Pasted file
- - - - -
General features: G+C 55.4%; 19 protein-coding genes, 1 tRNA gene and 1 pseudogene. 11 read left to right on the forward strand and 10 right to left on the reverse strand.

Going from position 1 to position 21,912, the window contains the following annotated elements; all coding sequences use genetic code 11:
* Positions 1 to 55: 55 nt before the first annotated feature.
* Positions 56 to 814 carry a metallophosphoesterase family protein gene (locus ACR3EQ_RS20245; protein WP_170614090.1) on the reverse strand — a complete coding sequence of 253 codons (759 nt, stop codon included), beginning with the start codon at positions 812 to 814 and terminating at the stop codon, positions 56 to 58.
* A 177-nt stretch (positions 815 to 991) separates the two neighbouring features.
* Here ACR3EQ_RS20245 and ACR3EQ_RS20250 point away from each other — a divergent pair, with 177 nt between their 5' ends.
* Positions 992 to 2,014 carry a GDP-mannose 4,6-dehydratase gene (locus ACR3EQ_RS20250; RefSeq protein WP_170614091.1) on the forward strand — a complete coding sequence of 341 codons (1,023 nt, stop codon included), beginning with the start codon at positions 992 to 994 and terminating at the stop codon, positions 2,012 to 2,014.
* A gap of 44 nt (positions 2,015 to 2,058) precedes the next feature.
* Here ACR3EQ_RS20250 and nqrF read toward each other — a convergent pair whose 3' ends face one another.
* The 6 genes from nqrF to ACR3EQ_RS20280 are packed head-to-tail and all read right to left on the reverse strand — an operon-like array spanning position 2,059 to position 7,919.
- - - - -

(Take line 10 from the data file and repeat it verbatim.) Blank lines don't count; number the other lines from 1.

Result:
* The 6 genes from nqrF to ACR3EQ_RS20280 are packed head-to-tail and all read right to left on the reverse strand — an operon-like array spanning position 2,059 to position 7,919.